Author Topic: Vegan stock recommendations  (Read 6720 times)

Mustachio Bashio

  • 5 O'Clock Shadow
  • *
  • Posts: 70
  • Age: 35
  • Location: Portland, OR
Vegan stock recommendations
« on: June 27, 2017, 08:34:06 AM »
An article recently came out in Top Trends in Prepared Foods 2017 stating that vegan consumers have gone from 1 to 6% of the American market since 2014 and that the non-dairy milk market is continuing to grow.  Germans have gone from 26% to 44% in that time claiming to eat a low-meat diet.  I would love to invest in Beyond Meat, but sadly I'm not Bill Gates or Biz Stone.  I'd love to capitalize on this trend, especially since it goes along with what I find important.  I'm not finding a ton of great information in looking up companies/stocks to invest in, minus Whitewave Foods that was acquired by Danone last year.  All of what I'm finding seems semi out of date.  Does anyone have any recommendations or good references to point me to? 

Cwadda

  • Handlebar Stache
  • *****
  • Posts: 2182
  • Age: 25
Re: Vegan stock recommendations
« Reply #1 on: June 27, 2017, 08:52:10 AM »
Maybe there's an ETF, anyone know?

Proud Foot

  • Handlebar Stache
  • *****
  • Posts: 1035
Re: Vegan stock recommendations
« Reply #2 on: June 27, 2017, 10:37:46 AM »
I think  it would be hard to invest in just the vegan companies.  I would bet most are either private companies (Beyond Meat, Blue Diamond Growers) or are part of a much larger company (Whitewave Foods - Danone, Morningstar Farms - Kelloggs). Without doing much more research I would imagine most of the big food companies do have a branch producing the vegan foods.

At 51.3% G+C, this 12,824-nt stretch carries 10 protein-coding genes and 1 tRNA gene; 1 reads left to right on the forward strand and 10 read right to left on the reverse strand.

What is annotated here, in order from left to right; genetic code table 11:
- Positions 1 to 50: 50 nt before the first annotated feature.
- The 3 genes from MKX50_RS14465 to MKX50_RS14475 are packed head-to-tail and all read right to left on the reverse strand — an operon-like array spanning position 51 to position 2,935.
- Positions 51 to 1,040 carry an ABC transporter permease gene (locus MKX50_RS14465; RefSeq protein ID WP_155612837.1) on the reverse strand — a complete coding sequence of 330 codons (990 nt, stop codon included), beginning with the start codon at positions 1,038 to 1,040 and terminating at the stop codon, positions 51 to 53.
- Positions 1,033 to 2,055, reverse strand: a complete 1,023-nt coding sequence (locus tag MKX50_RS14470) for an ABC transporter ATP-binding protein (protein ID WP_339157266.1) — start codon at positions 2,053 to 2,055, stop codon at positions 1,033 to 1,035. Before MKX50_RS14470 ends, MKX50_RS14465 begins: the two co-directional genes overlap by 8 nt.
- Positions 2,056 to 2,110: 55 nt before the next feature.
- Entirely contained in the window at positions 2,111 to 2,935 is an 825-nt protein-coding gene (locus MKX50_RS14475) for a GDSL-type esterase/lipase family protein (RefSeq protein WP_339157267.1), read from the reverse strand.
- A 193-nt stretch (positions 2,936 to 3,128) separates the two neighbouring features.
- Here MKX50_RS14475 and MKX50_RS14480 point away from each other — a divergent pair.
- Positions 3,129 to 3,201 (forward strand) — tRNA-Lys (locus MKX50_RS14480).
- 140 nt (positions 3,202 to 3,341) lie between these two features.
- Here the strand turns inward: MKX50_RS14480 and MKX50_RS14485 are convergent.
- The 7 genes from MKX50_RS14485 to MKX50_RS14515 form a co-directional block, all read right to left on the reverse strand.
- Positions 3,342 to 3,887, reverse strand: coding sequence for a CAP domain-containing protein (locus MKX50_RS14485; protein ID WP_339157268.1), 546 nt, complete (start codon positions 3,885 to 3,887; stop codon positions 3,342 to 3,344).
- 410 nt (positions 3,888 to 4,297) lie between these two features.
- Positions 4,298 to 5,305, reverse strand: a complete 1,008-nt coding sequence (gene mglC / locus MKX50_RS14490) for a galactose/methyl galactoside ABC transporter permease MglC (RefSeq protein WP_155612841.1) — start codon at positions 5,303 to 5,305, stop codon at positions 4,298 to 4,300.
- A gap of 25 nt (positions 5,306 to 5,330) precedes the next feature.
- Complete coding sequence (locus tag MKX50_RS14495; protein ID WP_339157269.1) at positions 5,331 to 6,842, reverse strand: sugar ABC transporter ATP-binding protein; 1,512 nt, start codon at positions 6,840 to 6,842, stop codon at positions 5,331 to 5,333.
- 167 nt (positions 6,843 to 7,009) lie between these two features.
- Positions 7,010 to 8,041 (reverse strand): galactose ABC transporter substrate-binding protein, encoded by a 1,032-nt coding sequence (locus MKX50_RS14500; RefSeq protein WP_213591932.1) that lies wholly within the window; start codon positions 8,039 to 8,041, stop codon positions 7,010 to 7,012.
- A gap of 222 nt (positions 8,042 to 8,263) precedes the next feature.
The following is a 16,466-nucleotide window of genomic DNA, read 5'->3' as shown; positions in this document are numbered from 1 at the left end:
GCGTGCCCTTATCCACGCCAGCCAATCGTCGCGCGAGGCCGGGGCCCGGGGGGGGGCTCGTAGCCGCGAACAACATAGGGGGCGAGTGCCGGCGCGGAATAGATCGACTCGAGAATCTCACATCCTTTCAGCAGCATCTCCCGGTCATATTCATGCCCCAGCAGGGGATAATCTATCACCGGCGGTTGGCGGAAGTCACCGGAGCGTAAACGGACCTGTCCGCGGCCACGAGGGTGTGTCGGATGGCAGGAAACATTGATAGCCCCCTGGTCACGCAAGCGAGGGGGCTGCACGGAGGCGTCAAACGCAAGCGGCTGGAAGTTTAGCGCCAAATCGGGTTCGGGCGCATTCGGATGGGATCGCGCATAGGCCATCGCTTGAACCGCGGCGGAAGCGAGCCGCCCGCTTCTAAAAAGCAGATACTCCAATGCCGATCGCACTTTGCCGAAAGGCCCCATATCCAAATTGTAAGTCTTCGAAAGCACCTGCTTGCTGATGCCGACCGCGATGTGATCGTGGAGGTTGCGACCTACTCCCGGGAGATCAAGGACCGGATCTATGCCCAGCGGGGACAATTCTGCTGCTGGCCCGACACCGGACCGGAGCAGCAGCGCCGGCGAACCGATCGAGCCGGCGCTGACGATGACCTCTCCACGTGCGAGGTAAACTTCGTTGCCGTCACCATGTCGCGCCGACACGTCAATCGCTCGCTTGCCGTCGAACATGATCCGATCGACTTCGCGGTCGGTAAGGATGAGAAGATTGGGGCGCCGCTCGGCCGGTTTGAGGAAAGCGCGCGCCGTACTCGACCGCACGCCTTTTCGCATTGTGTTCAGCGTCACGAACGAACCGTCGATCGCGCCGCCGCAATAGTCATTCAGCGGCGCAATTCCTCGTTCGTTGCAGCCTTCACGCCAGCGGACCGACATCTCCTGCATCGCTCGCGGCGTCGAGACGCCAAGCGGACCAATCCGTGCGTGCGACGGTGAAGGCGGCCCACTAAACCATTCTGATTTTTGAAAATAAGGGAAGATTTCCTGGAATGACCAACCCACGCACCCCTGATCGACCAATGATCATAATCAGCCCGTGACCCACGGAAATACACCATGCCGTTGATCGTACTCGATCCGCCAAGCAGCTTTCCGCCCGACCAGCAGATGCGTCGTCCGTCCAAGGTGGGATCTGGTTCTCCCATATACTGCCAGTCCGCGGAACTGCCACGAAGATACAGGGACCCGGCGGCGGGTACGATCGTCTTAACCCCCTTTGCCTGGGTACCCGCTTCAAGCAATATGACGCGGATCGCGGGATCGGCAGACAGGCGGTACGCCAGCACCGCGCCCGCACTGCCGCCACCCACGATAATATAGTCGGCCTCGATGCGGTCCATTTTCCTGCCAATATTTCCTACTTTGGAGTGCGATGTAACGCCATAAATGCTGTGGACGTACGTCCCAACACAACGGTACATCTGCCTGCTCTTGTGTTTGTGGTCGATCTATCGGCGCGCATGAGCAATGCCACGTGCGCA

DarkandStormy

  • Handlebar Stache
  • *****
  • Posts: 1153
  • Age: 30
  • Location: Midwest, USA
Re: Vegan stock recommendations
« Reply #3 on: June 27, 2017, 01:51:41 PM »
http://investsnips.com/list-of-publicly-traded-vegan-companies/

^There's a few options there.

Personally, I am a vegan but I have no desire to have my ROI dictated by such a niche market.  A lot of vegan products actually come from larger food companies, as Proud Foot noted.

jjcamembert

  • Stubble
  • **
  • Posts: 152
Re: Vegan stock recommendations
« Reply #4 on: June 28, 2017, 11:24:08 AM »
Long soybeans, corn, and wheat, short cattle and lean hogs?

Assuming you think the change in consumption is big enough to affect demand for these commodities.

DCJrMustachian

  • 5 O'Clock Shadow
  • *
  • Posts: 63
  • Age: 41
  • Location: Washington DC
  • Geek, skater, pilot, stilter, techie, vegan
    • DC Power Stilts
Re: Vegan stock recommendations
« Reply #5 on: April 03, 2018, 11:57:48 PM »
Just thought I would share some research on the topic for other small investors.

Firstly, I agree with the notion that companies that focus on plant based foods are going to be well positioned for long-term trends.  Most of the common vegan items come from subsidiaries of huge corporations like Unilever, or are produced by companies that are privately held.  Some vegan companies like Whitewave Foods that you mentioned a while ago have merged or been acquired and are no longer traded. 

There is not a single strictly vegan food company that is publicly traded, that I have identified.  I have invested a small amount into the following stocks, because I think they are well positioned for current grocery trends:

Sprouts Farmers Market Inc (NASDAQ SFM)